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cfl's , poor Power Factor and your power meter

Discussion in 'Hobby Electronics' started by tuppy, Apr 10, 2009.

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  1. tuppy

    tuppy Guest

    With all the fuss over powerfactor correction (or lack of) with CFL
    lamps and with some cfls with poor powerfactor (like 0.4) the actual
    power usage can be double the stated Watt rating.
    I didn't really care as my powermeter measures Kilowatts , ie its not
    a VA meter but doing a little more reasearch I realise we are paying
    for the poor power factor. What a scam!

    Take a look at your power meter; I think it measures apparent power
    thought its actually called KWH meter that is contradictory to one
    another KVAH meter is apparent power while KWH is real power, if you
    look upon the construction of the meter itself it acts like a simple
    induction motor running both is current and in voltage, the line
    current is usually the total current you use in your household, P=VA ,
    this is actually the formula for apparent power in an AC circuits,
    because P=VA X power factor is the formula for real power in AC
    circuits and I don't see any provisions of power factor reading in the
    KWH meter that makes me conclude that indeed the meter used in our
    homes measures apparent power not real power. :) though it states KWH
    meter on the nameplate.
     
  2. Phil Allison

    Phil Allison Guest

    "tuppy the troll "
    ** Inrush surge is a FAR bigger issue with CFLs than the distorted current
    wave issue.

    ** Utter BOLLOCKS !!

    The stated power consumption in watts for CFLs IS the REAL power
    consumption.

    ** More BOLLOCKS.

    Domestic power meters ARE watt meters.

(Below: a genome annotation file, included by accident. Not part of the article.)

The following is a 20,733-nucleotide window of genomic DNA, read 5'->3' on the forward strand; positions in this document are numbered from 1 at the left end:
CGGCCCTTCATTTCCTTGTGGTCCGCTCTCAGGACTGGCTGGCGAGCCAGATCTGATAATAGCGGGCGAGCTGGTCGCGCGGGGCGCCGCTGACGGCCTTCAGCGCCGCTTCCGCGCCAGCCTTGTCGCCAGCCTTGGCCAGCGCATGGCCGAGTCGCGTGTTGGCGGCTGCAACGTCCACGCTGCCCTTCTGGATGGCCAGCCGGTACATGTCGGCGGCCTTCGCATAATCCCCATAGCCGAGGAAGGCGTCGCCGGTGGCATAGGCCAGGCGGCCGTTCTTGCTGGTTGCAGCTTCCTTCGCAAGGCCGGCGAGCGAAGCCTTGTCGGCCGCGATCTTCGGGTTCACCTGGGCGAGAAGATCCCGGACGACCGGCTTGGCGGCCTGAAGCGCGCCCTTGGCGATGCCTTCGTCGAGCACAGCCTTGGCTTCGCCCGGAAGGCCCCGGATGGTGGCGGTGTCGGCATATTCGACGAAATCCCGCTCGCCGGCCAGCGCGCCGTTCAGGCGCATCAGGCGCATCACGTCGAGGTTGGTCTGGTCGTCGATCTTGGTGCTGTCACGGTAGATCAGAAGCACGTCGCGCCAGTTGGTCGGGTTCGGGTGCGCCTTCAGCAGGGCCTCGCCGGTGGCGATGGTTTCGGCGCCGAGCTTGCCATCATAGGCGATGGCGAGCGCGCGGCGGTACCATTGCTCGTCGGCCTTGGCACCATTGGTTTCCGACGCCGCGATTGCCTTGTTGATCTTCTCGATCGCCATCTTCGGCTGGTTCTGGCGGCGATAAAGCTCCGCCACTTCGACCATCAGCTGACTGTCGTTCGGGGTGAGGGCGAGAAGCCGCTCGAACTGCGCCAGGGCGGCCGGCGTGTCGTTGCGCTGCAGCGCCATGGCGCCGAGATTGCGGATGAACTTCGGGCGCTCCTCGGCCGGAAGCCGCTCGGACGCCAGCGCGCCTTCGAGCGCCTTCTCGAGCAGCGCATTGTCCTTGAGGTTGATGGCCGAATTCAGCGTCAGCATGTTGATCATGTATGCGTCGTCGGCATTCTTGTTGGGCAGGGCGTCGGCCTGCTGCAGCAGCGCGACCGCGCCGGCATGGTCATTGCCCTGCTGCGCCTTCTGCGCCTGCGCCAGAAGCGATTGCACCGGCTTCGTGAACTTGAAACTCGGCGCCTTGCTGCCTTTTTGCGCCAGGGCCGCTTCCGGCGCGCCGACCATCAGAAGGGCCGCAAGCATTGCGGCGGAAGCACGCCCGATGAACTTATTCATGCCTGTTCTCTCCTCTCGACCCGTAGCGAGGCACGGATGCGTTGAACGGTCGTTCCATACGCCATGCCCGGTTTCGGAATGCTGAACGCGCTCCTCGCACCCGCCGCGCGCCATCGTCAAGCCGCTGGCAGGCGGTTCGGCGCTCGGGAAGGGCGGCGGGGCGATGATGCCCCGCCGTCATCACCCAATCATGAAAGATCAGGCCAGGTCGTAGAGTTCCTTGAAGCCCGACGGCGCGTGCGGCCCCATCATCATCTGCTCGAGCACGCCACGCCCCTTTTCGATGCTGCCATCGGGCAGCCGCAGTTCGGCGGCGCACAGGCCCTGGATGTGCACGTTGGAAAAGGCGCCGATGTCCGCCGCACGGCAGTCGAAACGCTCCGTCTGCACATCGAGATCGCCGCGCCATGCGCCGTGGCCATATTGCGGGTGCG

http://en.wikipedia.org/wiki/Electricity_meter#Electromechanical_meters


    ** Totally false.




    ...... Phil
     
  3. Davo

    Davo Guest

    From Wiki

    Electromechanical meters
    The most common type of electricity meter is the Thomson or
    electromechanical induction watt-hour meter, invented by Elihu Thomson
    in 1888.
    The electromechanical induction meter operates by counting the
    evolutions of an aluminium disc which is made to rotate at a speed
    proportional to the power. The number of revolutions is thus
    proportional to the energy usage. It consumes a small amount of power,
    typically around 2 watts.
    The metallic disc is acted upon by two coils. One coil is connected in
    such a way that it produces a magnetic flux in proportion to the voltage
    and the other produces a magnetic flux in proportion to the current. The
    field of the voltage coil is delayed by 90 degrees using a lag coil.
    [1]This produces eddy currents in the disc and the effect is such that a
    force is exerted on the disc in proportion to the product of the
    instantaneous current and voltage. A permanent magnet exerts an opposing
    force proportional to the speed of rotation of the disc - this acts as a
    brake which causes the disc to stop spinning when power stops being
    drawn rather than allowing it to spin faster and faster. This causes the
    disc to rotate at a speed proportional to the power being used.

    From me

    So the meter has two coils, one for voltage and one for current.
    Try putting some big inductors or capacitors on your circuit as a load,
    what does the power meter do?
     
  4. Eeyore

    Eeyore Guest

    Fundamental misunderstanding of physics. The VA usage (apparent power) may
    be higher but NOT the actual power.

    Graham
     
  5. Franc Zabkar

    Franc Zabkar Guest

    From Energy Australia:

    ===================================================================
    .... most residential classification customers are metered by a
    spinning disc meter, or a basic electronic meter which does not have
    enough "smarts" in the meter device to enable billing to be carried
    out at a KVA pricing.

    Currently small customers are billed on KWh pricing, and KVA Demand
    pricing usually relates to large commercial and industrial
    installations where poor power factor may impact upon the EA network
    ....
    ===================================================================

    - Franc Zabkar
     
  6. tuppy

    tuppy Guest

    thanks Franc,

    looks like I dont have to worry about paying for powerfactor.

    thanks again for good answer.
     
  7. Pete

    Pete Guest

    ... most residential classification customers are metered by a
    That part is phrased interestingly - does it mean that if we get
    "non-basic" electronic meters, that they'll start KVA pricing?

    I think I remember hearing that we're all going to get new electronic
    meters in Victoria in the medium term. I wonder what type of meters?

    Peter
     
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